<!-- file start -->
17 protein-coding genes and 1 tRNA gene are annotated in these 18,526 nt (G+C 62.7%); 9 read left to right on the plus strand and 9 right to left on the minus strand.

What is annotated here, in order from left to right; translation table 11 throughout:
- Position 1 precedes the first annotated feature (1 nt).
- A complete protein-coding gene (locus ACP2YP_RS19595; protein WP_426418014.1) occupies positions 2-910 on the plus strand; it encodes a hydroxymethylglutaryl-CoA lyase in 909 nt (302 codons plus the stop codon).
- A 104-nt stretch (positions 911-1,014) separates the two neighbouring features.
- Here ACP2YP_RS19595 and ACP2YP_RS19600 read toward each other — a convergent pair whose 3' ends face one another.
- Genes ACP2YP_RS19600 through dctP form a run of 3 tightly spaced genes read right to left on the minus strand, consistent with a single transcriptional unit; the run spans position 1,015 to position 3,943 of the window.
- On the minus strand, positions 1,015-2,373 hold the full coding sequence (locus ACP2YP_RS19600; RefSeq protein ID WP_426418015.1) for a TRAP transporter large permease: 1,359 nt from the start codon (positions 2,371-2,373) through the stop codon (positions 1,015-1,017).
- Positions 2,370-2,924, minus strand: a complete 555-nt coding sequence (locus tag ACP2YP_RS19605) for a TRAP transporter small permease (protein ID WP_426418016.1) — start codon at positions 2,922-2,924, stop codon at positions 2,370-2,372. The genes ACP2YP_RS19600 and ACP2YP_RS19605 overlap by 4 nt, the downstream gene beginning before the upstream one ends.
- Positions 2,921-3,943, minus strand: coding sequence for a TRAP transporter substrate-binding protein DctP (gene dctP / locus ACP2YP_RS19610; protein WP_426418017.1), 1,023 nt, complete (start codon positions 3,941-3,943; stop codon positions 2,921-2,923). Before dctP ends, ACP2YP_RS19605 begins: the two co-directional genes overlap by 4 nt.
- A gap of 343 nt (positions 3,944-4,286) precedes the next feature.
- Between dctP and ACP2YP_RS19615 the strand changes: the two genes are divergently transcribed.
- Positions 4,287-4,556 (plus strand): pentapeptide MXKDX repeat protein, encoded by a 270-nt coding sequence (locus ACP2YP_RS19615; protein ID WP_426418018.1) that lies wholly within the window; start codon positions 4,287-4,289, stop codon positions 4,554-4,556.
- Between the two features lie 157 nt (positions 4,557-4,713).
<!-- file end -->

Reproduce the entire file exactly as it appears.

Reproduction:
17 protein-coding genes and 1 tRNA gene are annotated in these 18,526 nt (G+C 62.7%); 9 read left to right on the plus strand and 9 right to left on the minus strand.

What is annotated here, in order from left to right; translation table 11 throughout:
- Position 1 precedes the first annotated feature (1 nt).
- A complete protein-coding gene (locus ACP2YP_RS19595; protein WP_426418014.1) occupies positions 2-910 on the plus strand; it encodes a hydroxymethylglutaryl-CoA lyase in 909 nt (302 codons plus the stop codon).
- A 104-nt stretch (positions 911-1,014) separates the two neighbouring features.
- Here ACP2YP_RS19595 and ACP2YP_RS19600 read toward each other — a convergent pair whose 3' ends face one another.
- Genes ACP2YP_RS19600 through dctP form a run of 3 tightly spaced genes read right to left on the minus strand, consistent with a single transcriptional unit; the run spans position 1,015 to position 3,943 of the window.
- On the minus strand, positions 1,015-2,373 hold the full coding sequence (locus ACP2YP_RS19600; RefSeq protein ID WP_426418015.1) for a TRAP transporter large permease: 1,359 nt from the start codon (positions 2,371-2,373) through the stop codon (positions 1,015-1,017).
- Positions 2,370-2,924, minus strand: a complete 555-nt coding sequence (locus tag ACP2YP_RS19605) for a TRAP transporter small permease (protein ID WP_426418016.1) — start codon at positions 2,922-2,924, stop codon at positions 2,370-2,372. The genes ACP2YP_RS19600 and ACP2YP_RS19605 overlap by 4 nt, the downstream gene beginning before the upstream one ends.
- Positions 2,921-3,943, minus strand: coding sequence for a TRAP transporter substrate-binding protein DctP (gene dctP / locus ACP2YP_RS19610; protein WP_426418017.1), 1,023 nt, complete (start codon positions 3,941-3,943; stop codon positions 2,921-2,923). Before dctP ends, ACP2YP_RS19605 begins: the two co-directional genes overlap by 4 nt.
- A gap of 343 nt (positions 3,944-4,286) precedes the next feature.
- Between dctP and ACP2YP_RS19615 the strand changes: the two genes are divergently transcribed.
- Positions 4,287-4,556 (plus strand): pentapeptide MXKDX repeat protein, encoded by a 270-nt coding sequence (locus ACP2YP_RS19615; protein ID WP_426418018.1) that lies wholly within the window; start codon positions 4,287-4,289, stop codon positions 4,554-4,556.
- Between the two features lie 157 nt (positions 4,557-4,713).